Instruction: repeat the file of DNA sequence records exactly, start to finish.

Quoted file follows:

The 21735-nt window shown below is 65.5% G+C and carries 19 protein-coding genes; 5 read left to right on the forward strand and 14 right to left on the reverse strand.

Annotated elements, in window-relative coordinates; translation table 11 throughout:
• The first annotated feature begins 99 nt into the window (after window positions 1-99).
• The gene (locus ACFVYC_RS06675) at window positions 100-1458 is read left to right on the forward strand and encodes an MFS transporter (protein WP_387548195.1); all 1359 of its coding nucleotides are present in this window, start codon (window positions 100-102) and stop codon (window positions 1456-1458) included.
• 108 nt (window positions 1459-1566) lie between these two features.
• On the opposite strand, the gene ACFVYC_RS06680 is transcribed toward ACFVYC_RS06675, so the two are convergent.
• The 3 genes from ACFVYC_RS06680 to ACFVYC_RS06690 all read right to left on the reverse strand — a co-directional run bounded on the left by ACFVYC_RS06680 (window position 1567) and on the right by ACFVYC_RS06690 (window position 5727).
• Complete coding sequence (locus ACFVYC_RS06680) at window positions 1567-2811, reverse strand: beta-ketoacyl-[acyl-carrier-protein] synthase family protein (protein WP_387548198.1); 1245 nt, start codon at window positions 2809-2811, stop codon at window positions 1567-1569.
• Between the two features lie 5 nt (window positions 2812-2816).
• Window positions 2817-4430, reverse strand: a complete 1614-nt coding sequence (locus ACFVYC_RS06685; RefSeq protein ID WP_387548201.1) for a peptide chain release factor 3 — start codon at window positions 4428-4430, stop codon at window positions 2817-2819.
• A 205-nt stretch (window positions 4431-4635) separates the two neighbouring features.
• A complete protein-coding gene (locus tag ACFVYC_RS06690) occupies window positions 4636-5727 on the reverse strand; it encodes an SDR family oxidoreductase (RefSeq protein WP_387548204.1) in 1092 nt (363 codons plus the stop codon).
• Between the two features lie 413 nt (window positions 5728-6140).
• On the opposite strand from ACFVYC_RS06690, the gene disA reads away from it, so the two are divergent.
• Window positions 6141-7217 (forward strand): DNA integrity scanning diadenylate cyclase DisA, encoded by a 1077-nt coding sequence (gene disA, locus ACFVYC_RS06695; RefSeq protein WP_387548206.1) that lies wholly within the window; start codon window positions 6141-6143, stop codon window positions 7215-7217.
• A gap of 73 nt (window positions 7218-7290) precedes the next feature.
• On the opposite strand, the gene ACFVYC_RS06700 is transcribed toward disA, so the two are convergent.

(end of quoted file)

The 21735-nt window shown below is 65.5% G+C and carries 19 protein-coding genes; 5 read left to right on the forward strand and 14 right to left on the reverse strand.

Annotated elements, in window-relative coordinates; translation table 11 throughout:
• The first annotated feature begins 99 nt into the window (after window positions 1-99).
• The gene (locus ACFVYC_RS06675) at window positions 100-1458 is read left to right on the forward strand and encodes an MFS transporter (protein WP_387548195.1); all 1359 of its coding nucleotides are present in this window, start codon (window positions 100-102) and stop codon (window positions 1456-1458) included.
• 108 nt (window positions 1459-1566) lie between these two features.
• On the opposite strand, the gene ACFVYC_RS06680 is transcribed toward ACFVYC_RS06675, so the two are convergent.
• The 3 genes from ACFVYC_RS06680 to ACFVYC_RS06690 all read right to left on the reverse strand — a co-directional run bounded on the left by ACFVYC_RS06680 (window position 1567) and on the right by ACFVYC_RS06690 (window position 5727).
• Complete coding sequence (locus ACFVYC_RS06680) at window positions 1567-2811, reverse strand: beta-ketoacyl-[acyl-carrier-protein] synthase family protein (protein WP_387548198.1); 1245 nt, start codon at window positions 2809-2811, stop codon at window positions 1567-1569.
• Between the two features lie 5 nt (window positions 2812-2816).
• Window positions 2817-4430, reverse strand: a complete 1614-nt coding sequence (locus ACFVYC_RS06685; RefSeq protein ID WP_387548201.1) for a peptide chain release factor 3 — start codon at window positions 4428-4430, stop codon at window positions 2817-2819.
• A 205-nt stretch (window positions 4431-4635) separates the two neighbouring features.
• A complete protein-coding gene (locus tag ACFVYC_RS06690) occupies window positions 4636-5727 on the reverse strand; it encodes an SDR family oxidoreductase (RefSeq protein WP_387548204.1) in 1092 nt (363 codons plus the stop codon).
• Between the two features lie 413 nt (window positions 5728-6140).
• On the opposite strand from ACFVYC_RS06690, the gene disA reads away from it, so the two are divergent.
• Window positions 6141-7217 (forward strand): DNA integrity scanning diadenylate cyclase DisA, encoded by a 1077-nt coding sequence (gene disA, locus ACFVYC_RS06695; RefSeq protein WP_387548206.1) that lies wholly within the window; start codon window positions 6141-6143, stop codon window positions 7215-7217.
• A gap of 73 nt (window positions 7218-7290) precedes the next feature.
• On the opposite strand, the gene ACFVYC_RS06700 is transcribed toward disA, so the two are convergent.